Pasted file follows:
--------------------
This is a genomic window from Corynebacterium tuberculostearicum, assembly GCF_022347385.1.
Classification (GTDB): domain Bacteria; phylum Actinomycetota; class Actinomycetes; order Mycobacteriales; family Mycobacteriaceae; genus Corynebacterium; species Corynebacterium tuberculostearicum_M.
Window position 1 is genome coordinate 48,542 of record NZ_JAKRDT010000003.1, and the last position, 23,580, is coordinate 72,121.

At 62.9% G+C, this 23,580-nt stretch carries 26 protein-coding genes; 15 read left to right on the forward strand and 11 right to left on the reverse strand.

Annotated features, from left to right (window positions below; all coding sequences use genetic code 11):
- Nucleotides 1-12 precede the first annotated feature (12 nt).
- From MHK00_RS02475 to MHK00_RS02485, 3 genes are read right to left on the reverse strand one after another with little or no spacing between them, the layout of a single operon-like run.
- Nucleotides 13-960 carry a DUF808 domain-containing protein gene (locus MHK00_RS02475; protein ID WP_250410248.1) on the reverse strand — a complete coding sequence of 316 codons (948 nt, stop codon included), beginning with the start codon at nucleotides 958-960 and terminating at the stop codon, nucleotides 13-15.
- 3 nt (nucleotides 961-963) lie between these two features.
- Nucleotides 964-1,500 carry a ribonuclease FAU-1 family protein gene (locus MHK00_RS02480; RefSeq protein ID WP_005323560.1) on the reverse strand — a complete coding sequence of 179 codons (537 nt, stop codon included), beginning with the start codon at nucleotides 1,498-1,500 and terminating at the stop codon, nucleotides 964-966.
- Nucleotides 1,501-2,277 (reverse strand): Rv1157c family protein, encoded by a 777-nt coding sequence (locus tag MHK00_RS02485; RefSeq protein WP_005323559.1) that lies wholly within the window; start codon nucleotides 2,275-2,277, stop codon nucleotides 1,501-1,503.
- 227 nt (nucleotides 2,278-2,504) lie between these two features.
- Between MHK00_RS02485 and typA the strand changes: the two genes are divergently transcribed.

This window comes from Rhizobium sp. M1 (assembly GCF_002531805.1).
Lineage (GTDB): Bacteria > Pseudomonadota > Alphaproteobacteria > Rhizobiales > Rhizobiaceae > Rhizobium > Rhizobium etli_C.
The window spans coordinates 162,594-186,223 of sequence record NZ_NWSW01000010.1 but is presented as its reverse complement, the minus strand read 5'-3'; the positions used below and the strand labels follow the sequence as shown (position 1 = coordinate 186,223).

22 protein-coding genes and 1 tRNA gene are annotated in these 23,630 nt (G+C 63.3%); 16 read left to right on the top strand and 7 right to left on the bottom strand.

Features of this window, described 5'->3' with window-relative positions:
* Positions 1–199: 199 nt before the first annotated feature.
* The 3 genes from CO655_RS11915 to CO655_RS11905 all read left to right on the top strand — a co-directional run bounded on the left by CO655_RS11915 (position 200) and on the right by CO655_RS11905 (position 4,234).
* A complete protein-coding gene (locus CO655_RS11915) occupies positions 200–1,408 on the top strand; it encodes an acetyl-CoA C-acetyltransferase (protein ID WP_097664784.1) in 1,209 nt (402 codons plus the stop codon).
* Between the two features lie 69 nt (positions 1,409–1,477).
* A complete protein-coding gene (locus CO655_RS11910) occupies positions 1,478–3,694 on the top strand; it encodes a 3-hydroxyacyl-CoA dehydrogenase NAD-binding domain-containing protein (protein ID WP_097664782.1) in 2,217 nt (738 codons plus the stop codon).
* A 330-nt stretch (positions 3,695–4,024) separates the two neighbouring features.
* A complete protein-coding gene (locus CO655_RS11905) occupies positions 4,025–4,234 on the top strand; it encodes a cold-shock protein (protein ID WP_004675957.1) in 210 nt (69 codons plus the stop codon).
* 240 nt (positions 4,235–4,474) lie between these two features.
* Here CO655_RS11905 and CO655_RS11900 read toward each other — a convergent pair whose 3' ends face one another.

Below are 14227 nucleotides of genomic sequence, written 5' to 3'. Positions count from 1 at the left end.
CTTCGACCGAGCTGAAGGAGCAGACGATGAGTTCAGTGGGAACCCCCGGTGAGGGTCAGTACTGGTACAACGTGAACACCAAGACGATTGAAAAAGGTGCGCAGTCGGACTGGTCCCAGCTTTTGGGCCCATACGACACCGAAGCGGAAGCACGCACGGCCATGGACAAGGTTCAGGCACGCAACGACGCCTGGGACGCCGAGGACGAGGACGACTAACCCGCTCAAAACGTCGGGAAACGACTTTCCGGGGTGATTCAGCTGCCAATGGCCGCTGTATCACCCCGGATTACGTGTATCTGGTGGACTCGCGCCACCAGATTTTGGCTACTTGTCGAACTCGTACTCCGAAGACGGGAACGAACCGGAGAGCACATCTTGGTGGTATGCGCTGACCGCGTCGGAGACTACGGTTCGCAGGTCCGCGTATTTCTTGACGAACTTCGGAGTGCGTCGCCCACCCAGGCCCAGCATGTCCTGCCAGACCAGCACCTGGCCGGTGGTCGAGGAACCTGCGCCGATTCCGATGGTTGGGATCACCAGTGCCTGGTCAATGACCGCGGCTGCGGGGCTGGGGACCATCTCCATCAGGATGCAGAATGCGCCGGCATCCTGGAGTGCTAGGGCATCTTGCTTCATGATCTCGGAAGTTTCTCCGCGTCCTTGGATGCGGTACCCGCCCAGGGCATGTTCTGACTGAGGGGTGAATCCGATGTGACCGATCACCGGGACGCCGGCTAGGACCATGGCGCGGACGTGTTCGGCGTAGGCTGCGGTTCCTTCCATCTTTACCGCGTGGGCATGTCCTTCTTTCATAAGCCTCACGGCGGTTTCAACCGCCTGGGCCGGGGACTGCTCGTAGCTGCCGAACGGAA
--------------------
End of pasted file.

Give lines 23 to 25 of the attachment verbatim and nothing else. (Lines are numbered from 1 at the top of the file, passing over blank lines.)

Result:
* A complete protein-coding gene (locus CO655_RS11910) occupies positions 1,478–3,694 on the top strand; it encodes a 3-hydroxyacyl-CoA dehydrogenase NAD-binding domain-containing protein (protein ID WP_097664782.1) in 2,217 nt (738 codons plus the stop codon).
* A 330-nt stretch (positions 3,695–4,024) separates the two neighbouring features.
* A complete protein-coding gene (locus CO655_RS11905) occupies positions 4,025–4,234 on the top strand; it encodes a cold-shock protein (protein ID WP_004675957.1) in 210 nt (69 codons plus the stop codon).